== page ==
Class Action Lawsuit Seeks Release Of People Held at Tacoma Detention Center Who Are at High Risk from COVID-19
FOR IMMEDIATE RELEASE
May 8th, 2020
Matt Adams, NWIRP
(206) 957-8611; firstname.lastname@example.org
Hanna Johnson, ACLU
(650) 464-1698, email@example.com
SEATTLE – Northwest Immigrant Rights Project (NWIRP), the American Civil Liberties Union of Washington (ACLU-WA), and the American Civil Liberties Union (ACLU) filed a federal class-action lawsuit today on behalf of individuals at high risk from COVID-19 who are currently detained at the immigration detention center in Tacoma, Washington. The lawsuit, which was filed with the U.S. District Court for the Western District of Washington, asks the court to order the release of four named individuals and all others detained at the Northwest Detention Center (NWDC, also known as the Northwest ICE Processing Center) whose age or medical conditions place them at greater risk of serious illness or death if they are infected with COVID-19.
The case, Castañeda Juarez v. Asher, follows a decision last week by U.S. District Court Chief Judge Ricardo S. Martinez, who ordered Immigration and Customs Enforcement (ICE) officials to release a long-time resident of the U.S. from the NWDC. The class action case filed today asks the federal court to order ICE to release all other people at the detention center who meet the criteria determined by the Centers for Disease Control and Prevention (CDC) as placing them at heightened risk of severe illness or death from COVID-19.
Today’s lawsuit comes only one day after ICE acknowledged the first death of a person in their custody who had been infected by COVID-19. Carlos Escobar-Mejia, who had resided in California for four decades, died on Wednesday at a hospital in Southern California after being detained by ICE at the Otay Mesa Detention Center, where over a hundred cases of COVID-19 have been confirmed. ICE refused to release Mr. Escobar-Mejia despite the fact that he met the criteria set out by the CDC as placing him at higher risk of serious complications if he became infected.
“Every time I hear someone cough or sneeze I get scared. Every time I think “what if” and wonder if I am going to get sick. If I get sick inside of here, I believe I will die,” said Wilfredo Favela, one of the plaintiffs in this case. “I know the importance of washing my hands and social distancing, but it is impossible here. There is no way to maintain six feet of distance when you have someone sleeping less than three feet away from you. I am most nervous when we are all having lunch. During meals, we all sit a few inches away from each other. Sometimes you don’t know who the person sitting next to you has been in contact with. Maybe they were in court, or at the medical unit, but you don’t know who they have been exposed to.”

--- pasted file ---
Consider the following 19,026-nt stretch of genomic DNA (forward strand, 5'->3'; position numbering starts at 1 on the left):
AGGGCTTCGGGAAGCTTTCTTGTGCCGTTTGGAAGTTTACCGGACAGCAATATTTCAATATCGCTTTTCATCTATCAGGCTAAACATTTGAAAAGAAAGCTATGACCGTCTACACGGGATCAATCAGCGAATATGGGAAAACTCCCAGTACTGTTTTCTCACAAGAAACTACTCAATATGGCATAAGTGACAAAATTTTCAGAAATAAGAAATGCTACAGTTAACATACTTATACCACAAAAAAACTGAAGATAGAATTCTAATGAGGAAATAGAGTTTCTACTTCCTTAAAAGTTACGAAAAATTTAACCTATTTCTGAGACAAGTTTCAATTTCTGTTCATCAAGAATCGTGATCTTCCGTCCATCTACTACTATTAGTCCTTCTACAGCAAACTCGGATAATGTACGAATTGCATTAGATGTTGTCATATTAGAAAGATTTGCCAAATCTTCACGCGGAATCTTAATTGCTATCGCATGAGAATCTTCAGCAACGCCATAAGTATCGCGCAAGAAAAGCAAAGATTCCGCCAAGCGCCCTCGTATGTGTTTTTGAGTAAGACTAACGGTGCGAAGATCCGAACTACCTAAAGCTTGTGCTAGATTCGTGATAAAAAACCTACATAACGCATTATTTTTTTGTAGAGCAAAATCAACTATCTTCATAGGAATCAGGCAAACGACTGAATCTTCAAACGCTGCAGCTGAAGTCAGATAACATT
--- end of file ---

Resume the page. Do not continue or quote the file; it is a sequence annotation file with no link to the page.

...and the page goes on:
“ICE continues to detain medically-vulnerable people in places like the Tacoma detention center when we know these types of actions have already led to fatal consequences,” said Matt Adams, legal director of the Northwest Immigrant Rights Project. “We are asking the Court to step in to enforce our clients’ constitutional rights because ICE continues to disregard their health and safety. Absent immediate action, more people will likely die.”
“Public health experts have been warning for months that ICE detention will be a hotbed for the spread of COVID-19, and that prediction is just now coming to bear,” said Eunice Cho, senior staff attorney at the ACLU’s National Prison Project. “This week, we saw the first known death of a detained person within an ICE facility. Unfortunately, this is likely just the beginning of the death and suffering that will occur in detention facilities. For our clients with pre-existing medical conditions, a COVID-19 infection will likely be a death sentence. We urge the court to avert the worst of a humanitarian disaster and release them immediately.”
The class action case was filed on behalf of four named plaintiffs currently detained at NWDC: Josue Castañeda Juarez, who has asthma, aortic stenosis, and other serious medical conditions; Wilfredo Favela Avendaño, who has asthma; J.A.M., who has diabetes and a serious lung injury due to being a victim of a gunshot; and Naeem Khan, who has diabetes. Today’s complaint also asks the federal court to treat the case as a class action so it can cover all others at the NWIPC who are at higher risk if they are infected with COVID-19.
To view a copy of the complaint filed today, click here.